Abuse: A Leading Cause of Brain Injury in Children
Kids and brain injury: for most people, this connection conjures images of sports-related concussions. But child abuse is a top cause of TBI-related emergency room visits, hospitalizations, and deaths among children of all ages, and the #1 cause of brain injury-related deaths among children ages 0-4 in the United States. Abuse is one of many adverse childhood experiences (ACES), i.e., traumatic events that contribute to a person’s mental and physical health and are linked to educational and economic outcomes in adulthood.
At least 1 in 7 children in the US have experienced child abuse and/or neglect in the past year. And in 2019, 1,840 children died of abuse and neglect. These numbers are undoubtedly conservative because they include only cases where the injury was recorded and classified as abuse. Many abuse-related brain injuries and other injuries in children are misclassified (as falls or trauma from other children, for example), so the real numbers are likely much higher.
These sobering facts drive home the point that sports-related concussions represent only one cause of brain injuries in children. And unlike motor vehicle crashes and falls, abuse isn’t an accident. Deaths and injuries caused by abuse are 100% avoidable.
Abusive Head Trauma Is a Brain Injury
Pediatric abusive head trauma (AHT), a term that includes “shaken baby syndrome,” is a physical assault that results in a brain injury to a child. It only takes a few seconds of violent shaking to do permanent damage. Blunt impacts to the head also commonly cause non-accidental brain injury in children and may be caused by punching, kicking, and striking either with the hand or an object, or throwing the child against a hard surface. Suffocation or strangulation may lead to brain injury because of hypoxia (lack of oxygen to the brain).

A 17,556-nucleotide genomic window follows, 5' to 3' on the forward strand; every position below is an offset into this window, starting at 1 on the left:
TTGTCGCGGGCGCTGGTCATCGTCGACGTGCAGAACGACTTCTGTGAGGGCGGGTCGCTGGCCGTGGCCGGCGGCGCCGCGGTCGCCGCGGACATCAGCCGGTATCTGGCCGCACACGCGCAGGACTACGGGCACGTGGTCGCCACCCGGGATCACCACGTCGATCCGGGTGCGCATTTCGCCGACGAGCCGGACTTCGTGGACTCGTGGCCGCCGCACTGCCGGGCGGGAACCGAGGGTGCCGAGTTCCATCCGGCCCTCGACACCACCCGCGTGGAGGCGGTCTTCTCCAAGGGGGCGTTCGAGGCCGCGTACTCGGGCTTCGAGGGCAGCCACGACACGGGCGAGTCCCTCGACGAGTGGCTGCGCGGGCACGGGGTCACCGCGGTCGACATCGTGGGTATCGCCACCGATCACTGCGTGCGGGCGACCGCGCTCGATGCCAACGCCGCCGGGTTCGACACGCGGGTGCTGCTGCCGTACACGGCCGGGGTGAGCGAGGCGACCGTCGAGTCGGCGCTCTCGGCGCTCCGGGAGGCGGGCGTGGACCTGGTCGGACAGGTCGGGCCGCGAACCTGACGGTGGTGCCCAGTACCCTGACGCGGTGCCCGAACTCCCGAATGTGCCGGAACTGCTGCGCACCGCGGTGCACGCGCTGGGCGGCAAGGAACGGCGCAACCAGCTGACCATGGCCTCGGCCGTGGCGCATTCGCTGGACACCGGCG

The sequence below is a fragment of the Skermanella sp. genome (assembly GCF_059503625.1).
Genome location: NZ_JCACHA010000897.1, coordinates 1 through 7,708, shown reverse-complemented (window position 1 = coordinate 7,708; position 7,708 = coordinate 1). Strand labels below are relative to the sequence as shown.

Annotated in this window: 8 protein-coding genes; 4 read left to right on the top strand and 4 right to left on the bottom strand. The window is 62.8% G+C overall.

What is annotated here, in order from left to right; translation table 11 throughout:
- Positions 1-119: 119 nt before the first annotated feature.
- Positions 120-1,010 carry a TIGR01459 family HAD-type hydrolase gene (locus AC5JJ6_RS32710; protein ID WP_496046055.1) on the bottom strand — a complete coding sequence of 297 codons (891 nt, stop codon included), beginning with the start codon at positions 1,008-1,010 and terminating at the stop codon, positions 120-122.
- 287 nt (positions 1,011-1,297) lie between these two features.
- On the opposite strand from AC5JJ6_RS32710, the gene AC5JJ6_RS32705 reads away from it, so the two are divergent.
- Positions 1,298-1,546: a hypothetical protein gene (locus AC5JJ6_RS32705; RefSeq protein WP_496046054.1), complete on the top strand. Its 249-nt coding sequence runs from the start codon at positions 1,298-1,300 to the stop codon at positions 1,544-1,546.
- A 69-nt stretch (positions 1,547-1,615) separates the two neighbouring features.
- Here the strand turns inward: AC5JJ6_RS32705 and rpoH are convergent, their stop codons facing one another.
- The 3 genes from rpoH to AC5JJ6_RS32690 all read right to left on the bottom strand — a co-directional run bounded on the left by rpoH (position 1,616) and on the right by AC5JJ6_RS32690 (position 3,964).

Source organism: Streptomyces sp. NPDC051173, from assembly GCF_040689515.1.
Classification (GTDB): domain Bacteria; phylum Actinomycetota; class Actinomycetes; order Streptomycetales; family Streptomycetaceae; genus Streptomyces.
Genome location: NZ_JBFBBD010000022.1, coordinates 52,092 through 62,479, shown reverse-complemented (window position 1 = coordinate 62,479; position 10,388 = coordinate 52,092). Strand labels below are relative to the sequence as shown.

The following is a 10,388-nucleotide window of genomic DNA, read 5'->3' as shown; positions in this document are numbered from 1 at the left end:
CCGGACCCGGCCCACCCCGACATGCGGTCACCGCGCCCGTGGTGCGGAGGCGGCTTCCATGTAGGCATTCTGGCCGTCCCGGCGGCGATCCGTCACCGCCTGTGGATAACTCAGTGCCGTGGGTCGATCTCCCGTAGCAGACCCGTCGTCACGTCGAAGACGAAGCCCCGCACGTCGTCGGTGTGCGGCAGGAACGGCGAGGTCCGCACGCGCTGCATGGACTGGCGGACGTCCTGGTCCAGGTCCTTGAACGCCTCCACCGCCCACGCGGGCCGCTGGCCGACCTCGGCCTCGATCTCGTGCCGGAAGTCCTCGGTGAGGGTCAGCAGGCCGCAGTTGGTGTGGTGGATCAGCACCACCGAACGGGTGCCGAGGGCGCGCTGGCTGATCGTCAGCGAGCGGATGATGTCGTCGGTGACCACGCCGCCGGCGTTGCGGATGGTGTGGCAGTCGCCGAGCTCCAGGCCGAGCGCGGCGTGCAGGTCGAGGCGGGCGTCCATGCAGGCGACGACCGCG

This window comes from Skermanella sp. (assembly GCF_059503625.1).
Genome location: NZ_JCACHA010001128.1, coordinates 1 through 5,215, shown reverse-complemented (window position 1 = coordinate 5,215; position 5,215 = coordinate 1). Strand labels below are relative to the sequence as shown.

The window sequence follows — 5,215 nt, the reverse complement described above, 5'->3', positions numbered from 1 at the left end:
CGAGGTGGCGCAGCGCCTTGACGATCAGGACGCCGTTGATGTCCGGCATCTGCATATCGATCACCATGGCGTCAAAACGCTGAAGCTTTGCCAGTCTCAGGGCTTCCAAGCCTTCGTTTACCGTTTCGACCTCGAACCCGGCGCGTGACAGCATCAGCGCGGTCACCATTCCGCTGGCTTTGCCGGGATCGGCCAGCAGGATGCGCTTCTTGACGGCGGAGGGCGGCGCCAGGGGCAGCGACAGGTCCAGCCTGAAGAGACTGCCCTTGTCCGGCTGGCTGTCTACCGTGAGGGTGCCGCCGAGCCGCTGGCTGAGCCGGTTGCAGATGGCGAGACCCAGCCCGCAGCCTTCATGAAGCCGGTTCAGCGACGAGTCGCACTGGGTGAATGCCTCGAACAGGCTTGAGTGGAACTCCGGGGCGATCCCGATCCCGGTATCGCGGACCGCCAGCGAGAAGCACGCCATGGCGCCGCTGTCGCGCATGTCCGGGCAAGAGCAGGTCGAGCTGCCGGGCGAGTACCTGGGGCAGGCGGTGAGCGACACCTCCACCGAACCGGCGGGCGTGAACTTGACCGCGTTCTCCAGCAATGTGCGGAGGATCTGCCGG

AHT typically occurs when a parent or caregiver becomes angry or frustrated, often because of a child’s crying, especially during long periods when nothing seems to calm the child. AHT involving violent shaking or a blunt head impact can result in brain or retinal bleeding (in the back layer of the eyes). The consequent brain injuries often include unilateral or bilateral subdural hemorrhages and diffuse brain injury. There is often evidence of other trauma such as bruising and rib and long bone fractures, so the more inclusive term, “shaken impact syndrome,” better captures the range of abuse involved. Infants younger than one are at the greatest risk for brain injury from AHT.
Physical trauma to a child’s head or shaking of the brain inside the head can lead to swelling and bleeding that causes death or disability. Those who survive may face lifelong challenges, including seizures, learning disabilities, paralysis, blindness, hearing loss, or other disabling conditions. Even milder cases of abuse can cause permanent changes in personality and behavior.
Not Just Abuse, But Also Neglect